Monday, July 27, 2015


With the lowering of the mission age, the Mormon Tabernacle Enquirer is doing its part to help train young men for the rigors and blessings of doing God’s work. As part of this effort, Elder Kory Anton, who is hoping to clear things up and return to the mission field very soon, offers his insights to help others prepare.

Do Not Get the Wrong Idea from this BYU Art Museum
Installation Art Piece
Believe it or not, sometimes people ask missionaries questions that just seem so obvious that you might not know what to say. Never fear. Here are some tips for dealing with what some missionaries erroneously call “tough questions.” These are all pretty easy when you think about it. Today’s question is:

Is the Church Homophobic?

First, “homophobic” means afraid of gays, and clearly we are not afraid of gays any more than we are afraid of murderers, child molesters, or coffee drinkers. We know that so long as all of them repent of their terrible wickedness then they can get whatever glory might be available for them. Those who suffer from the grievous affliction of same-sex attraction should just trust God and He will take away their affliction just like He heals drug addicts, Democrats, and all of those brown people who come to this country illegally.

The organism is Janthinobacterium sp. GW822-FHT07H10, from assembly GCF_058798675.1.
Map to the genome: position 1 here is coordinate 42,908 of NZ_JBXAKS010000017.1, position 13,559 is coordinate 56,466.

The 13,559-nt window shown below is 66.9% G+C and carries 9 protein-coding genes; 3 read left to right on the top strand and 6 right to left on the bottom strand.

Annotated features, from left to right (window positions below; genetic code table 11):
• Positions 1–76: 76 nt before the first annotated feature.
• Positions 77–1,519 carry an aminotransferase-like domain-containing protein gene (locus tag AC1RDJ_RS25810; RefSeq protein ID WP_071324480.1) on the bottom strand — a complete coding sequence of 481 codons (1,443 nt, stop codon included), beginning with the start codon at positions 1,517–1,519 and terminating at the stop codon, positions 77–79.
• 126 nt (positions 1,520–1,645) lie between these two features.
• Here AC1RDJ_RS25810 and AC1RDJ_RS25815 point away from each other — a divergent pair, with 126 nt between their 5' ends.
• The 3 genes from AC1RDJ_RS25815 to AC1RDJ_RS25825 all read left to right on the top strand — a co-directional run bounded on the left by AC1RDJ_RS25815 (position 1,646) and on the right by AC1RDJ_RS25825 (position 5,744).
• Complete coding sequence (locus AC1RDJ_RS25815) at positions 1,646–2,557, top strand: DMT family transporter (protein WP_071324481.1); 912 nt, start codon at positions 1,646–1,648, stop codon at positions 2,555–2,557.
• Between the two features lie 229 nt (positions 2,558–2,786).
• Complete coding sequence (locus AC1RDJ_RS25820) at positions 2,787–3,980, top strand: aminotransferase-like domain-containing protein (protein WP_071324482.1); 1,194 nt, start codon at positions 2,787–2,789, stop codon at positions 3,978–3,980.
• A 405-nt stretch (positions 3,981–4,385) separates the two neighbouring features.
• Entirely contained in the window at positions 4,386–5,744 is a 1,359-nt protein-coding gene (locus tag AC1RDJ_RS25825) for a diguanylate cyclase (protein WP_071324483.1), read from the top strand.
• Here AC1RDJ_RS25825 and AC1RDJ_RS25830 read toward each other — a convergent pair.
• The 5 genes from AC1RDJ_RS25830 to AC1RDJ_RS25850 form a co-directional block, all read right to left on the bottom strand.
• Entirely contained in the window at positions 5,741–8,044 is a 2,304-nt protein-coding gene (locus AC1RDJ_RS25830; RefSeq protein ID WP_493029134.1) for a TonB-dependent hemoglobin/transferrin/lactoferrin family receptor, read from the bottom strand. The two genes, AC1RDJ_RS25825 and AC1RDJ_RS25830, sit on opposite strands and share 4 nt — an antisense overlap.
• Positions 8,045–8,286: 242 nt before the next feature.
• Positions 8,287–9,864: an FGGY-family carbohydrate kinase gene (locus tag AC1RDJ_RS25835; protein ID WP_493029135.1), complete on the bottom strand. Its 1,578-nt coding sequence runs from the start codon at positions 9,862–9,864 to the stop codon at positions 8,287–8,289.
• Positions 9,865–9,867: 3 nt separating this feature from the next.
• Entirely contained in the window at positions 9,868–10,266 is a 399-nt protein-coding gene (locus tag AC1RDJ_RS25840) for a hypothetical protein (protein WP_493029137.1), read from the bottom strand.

Second, the Church has a right to decide who should be in the church and members have a responsibility to make sure people only feel as welcome as God wants them to feel. We don’t want coffee drinkers or adulterers or Socialists to believe that God’s grace will cover them without lots of clear, public repentance so that we can all know their hearts. Therefore, when we see a guy with a pink shirt, or an earring, or who compares the Gospel to Broadway musicals, it is every member’s responsibility to make it clear to him that if he is as gay as he seems then he is not accepted by God. God’s disapproval of him should be clear in our every interaction with him! The same goes for girls with really short hair and who don’t seem eager to please others, especially men. Those women need to know that the pain of being a social outcast because of their same-sex attraction is how we all make sure they have sufficient godly sorrow for sin.

Third, missionaries should probably not waste their time teaching gay people. Missionary work is easier if you pre-screen people, so that if they already look like a nice Mormon family then teach them. Bringing someone that doesn’t really fit in in church is just an annoyance for everyone. Remember that the Comforter helps all of us feel safe and protected within our comfort zone.

Finally, remember back in the October, 2013 General Conference, when Elder Soares talked about an African saint named Brother Moses Mahlangu? That should be a lesson to all of us. Brother Mahlangu learned patience and meekness by not being allowed to be in church. Gays can also learn about those importantly godly qualities in a similar manner, and it is our role as saints to occasionally prop a window open for them. When the righteous know where they belong and when sinners know that they must repent of their chosen sinfulness then we can all say that, in truth, all is well in Zion, yea Zion prospers!